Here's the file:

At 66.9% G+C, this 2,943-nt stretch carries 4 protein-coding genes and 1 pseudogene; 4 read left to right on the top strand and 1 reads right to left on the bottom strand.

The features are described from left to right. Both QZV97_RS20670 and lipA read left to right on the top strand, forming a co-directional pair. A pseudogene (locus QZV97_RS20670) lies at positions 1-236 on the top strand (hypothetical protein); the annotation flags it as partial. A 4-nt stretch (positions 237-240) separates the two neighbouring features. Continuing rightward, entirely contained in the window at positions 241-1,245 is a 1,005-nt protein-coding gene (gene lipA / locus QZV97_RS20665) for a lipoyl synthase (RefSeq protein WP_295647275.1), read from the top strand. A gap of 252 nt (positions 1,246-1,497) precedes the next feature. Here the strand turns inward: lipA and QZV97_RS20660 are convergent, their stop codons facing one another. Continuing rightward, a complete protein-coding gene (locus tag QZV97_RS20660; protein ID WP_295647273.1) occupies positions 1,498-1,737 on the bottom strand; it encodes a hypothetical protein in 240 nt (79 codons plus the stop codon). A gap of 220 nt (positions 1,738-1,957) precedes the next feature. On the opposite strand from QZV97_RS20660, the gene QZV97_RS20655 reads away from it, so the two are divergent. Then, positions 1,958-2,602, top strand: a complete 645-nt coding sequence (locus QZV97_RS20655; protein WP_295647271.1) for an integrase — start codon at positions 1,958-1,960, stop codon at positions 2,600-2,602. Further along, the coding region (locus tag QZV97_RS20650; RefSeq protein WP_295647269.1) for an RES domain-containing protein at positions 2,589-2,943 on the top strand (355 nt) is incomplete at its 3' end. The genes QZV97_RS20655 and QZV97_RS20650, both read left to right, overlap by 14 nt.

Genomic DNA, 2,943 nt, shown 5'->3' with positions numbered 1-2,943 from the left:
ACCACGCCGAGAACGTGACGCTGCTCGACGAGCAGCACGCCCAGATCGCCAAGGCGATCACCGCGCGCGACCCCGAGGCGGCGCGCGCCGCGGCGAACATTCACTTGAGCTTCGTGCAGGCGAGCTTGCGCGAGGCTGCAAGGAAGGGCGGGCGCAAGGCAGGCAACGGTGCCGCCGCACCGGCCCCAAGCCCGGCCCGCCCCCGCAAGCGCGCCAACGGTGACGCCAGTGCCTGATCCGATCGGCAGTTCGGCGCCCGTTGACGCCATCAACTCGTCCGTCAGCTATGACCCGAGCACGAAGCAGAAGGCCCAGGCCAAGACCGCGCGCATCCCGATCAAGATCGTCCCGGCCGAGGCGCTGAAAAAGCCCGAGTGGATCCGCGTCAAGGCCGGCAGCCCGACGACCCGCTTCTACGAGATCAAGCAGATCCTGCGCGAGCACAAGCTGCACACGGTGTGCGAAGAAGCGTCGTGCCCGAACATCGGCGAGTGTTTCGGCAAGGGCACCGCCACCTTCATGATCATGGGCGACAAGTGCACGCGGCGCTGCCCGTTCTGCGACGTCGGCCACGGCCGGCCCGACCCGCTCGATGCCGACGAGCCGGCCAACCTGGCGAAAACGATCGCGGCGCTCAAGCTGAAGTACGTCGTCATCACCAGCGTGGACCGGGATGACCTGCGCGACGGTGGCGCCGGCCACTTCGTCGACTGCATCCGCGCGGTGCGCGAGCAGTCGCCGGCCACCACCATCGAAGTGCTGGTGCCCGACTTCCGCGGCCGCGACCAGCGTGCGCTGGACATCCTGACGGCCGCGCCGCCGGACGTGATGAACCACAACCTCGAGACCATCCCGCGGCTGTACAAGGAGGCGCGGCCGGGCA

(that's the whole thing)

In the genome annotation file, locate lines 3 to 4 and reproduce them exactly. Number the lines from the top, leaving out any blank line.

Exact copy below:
Genomic DNA, 2,943 nt, shown 5'->3' with positions numbered 1-2,943 from the left:
ACCACGCCGAGAACGTGACGCTGCTCGACGAGCAGCACGCCCAGATCGCCAAGGCGATCACCGCGCGCGACCCCGAGGCGGCGCGCGCCGCGGCGAACATTCACTTGAGCTTCGTGCAGGCGAGCTTGCGCGAGGCTGCAAGGAAGGGCGGGCGCAAGGCAGGCAACGGTGCCGCCGCACCGGCCCCAAGCCCGGCCCGCCCCCGCAAGCGCGCCAACGGTGACGCCAGTGCCTGATCCGATCGGCAGTTCGGCGCCCGTTGACGCCATCAACTCGTCCGTCAGCTATGACCCGAGCACGAAGCAGAAGGCCCAGGCCAAGACCGCGCGCATCCCGATCAAGATCGTCCCGGCCGAGGCGCTGAAAAAGCCCGAGTGGATCCGCGTCAAGGCCGGCAGCCCGACGACCCGCTTCTACGAGATCAAGCAGATCCTGCGCGAGCACAAGCTGCACACGGTGTGCGAAGAAGCGTCGTGCCCGAACATCGGCGAGTGTTTCGGCAAGGGCACCGCCACCTTCATGATCATGGGCGACAAGTGCACGCGGCGCTGCCCGTTCTGCGACGTCGGCCACGGCCGGCCCGACCCGCTCGATGCCGACGAGCCGGCCAACCTGGCGAAAACGATCGCGGCGCTCAAGCTGAAGTACGTCGTCATCACCAGCGTGGACCGGGATGACCTGCGCGACGGTGGCGCCGGCCACTTCGTCGACTGCATCCGCGCGGTGCGCGAGCAGTCGCCGGCCACCACCATCGAAGTGCTGGTGCCCGACTTCCGCGGCCGCGACCAGCGTGCGCTGGACATCCTGACGGCCGCGCCGCCGGACGTGATGAACCACAACCTCGAGACCATCCCGCGGCTGTACAAGGAGGCGCGGCCGGGCA